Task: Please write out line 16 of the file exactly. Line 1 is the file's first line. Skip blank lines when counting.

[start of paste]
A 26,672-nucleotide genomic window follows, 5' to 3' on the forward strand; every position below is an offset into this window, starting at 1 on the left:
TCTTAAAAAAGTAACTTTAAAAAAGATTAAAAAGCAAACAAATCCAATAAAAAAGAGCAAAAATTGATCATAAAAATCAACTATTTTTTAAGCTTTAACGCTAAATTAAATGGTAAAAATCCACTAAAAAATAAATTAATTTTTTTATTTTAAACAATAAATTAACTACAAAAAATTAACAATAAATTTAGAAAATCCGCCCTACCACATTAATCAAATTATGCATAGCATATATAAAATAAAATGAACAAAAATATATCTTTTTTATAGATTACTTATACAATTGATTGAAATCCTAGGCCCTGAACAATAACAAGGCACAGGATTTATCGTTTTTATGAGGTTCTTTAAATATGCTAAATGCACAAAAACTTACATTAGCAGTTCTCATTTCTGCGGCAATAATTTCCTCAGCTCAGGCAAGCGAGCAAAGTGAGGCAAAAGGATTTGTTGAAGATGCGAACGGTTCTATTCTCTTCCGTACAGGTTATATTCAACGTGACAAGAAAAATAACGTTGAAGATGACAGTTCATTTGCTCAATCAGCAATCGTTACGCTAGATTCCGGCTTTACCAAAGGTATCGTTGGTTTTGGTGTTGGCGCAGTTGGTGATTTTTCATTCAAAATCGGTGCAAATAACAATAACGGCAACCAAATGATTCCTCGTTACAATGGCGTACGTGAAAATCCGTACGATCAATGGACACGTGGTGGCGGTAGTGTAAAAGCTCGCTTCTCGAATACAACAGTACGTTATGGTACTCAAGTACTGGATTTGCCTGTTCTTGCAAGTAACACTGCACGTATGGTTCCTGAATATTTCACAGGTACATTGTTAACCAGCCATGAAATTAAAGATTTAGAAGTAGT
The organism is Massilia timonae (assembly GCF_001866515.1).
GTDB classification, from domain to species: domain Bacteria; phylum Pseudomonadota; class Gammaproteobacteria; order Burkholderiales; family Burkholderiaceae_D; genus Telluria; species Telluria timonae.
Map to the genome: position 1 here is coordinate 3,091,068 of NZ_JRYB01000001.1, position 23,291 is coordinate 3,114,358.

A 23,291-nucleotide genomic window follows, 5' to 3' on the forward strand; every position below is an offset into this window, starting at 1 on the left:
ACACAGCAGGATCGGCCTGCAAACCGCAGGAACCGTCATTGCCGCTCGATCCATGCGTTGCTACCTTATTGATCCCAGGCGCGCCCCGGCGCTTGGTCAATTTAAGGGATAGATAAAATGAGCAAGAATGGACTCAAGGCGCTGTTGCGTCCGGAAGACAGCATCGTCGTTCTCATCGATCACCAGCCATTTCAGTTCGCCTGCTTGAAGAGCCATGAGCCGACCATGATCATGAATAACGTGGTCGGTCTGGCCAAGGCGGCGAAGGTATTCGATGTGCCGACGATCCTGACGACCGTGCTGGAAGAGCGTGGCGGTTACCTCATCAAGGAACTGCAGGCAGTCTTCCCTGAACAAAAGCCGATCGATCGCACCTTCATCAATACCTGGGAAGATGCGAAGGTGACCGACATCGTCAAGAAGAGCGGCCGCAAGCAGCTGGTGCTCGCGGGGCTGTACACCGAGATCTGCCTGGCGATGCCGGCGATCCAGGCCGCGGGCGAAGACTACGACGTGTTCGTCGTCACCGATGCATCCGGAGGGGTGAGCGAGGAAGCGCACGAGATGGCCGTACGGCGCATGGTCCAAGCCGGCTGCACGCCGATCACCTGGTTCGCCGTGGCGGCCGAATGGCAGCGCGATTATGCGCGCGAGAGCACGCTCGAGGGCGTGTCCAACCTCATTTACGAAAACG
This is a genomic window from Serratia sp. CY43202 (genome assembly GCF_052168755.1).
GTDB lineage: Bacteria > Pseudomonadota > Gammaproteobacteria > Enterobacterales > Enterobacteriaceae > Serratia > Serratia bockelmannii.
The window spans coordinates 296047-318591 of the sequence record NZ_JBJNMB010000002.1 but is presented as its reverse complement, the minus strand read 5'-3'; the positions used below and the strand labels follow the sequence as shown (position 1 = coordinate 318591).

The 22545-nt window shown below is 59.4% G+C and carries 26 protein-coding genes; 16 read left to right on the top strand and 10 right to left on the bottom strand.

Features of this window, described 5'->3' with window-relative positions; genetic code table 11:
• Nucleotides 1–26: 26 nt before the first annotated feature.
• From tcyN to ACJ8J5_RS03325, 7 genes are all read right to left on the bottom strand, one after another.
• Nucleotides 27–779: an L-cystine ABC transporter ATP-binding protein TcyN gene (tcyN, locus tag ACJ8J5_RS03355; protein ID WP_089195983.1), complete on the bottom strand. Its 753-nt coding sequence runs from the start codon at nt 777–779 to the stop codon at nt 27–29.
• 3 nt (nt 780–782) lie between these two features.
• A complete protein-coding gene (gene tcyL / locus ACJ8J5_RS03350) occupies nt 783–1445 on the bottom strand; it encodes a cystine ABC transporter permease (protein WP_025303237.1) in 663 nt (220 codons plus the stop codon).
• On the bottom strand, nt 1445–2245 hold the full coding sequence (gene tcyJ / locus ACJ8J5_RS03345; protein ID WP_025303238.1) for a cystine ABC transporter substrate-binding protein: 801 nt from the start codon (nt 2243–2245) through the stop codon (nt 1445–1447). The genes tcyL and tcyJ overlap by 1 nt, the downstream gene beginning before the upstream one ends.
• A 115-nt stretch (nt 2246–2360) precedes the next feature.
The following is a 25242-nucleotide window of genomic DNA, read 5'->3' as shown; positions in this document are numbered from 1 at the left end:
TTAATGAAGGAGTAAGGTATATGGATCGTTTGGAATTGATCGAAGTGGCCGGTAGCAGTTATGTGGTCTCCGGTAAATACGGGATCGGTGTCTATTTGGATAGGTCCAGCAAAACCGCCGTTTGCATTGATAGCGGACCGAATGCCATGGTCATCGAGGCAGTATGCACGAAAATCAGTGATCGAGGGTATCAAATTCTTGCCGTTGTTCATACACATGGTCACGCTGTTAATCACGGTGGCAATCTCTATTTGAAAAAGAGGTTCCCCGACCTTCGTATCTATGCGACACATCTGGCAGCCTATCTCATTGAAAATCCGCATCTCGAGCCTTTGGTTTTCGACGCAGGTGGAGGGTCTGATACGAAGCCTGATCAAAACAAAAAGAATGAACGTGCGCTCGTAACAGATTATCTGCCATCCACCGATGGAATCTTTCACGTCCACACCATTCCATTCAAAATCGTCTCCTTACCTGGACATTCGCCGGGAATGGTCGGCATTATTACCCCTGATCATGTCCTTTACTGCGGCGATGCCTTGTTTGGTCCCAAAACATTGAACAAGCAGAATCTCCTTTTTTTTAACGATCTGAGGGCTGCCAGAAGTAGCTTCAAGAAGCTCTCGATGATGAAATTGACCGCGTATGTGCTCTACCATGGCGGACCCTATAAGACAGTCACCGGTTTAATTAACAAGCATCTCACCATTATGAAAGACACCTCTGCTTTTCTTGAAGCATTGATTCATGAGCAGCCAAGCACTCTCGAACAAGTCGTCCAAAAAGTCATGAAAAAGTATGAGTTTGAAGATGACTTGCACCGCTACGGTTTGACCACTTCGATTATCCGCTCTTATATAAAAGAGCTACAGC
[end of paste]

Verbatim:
• 3 nt (nt 780–782) lie between these two features.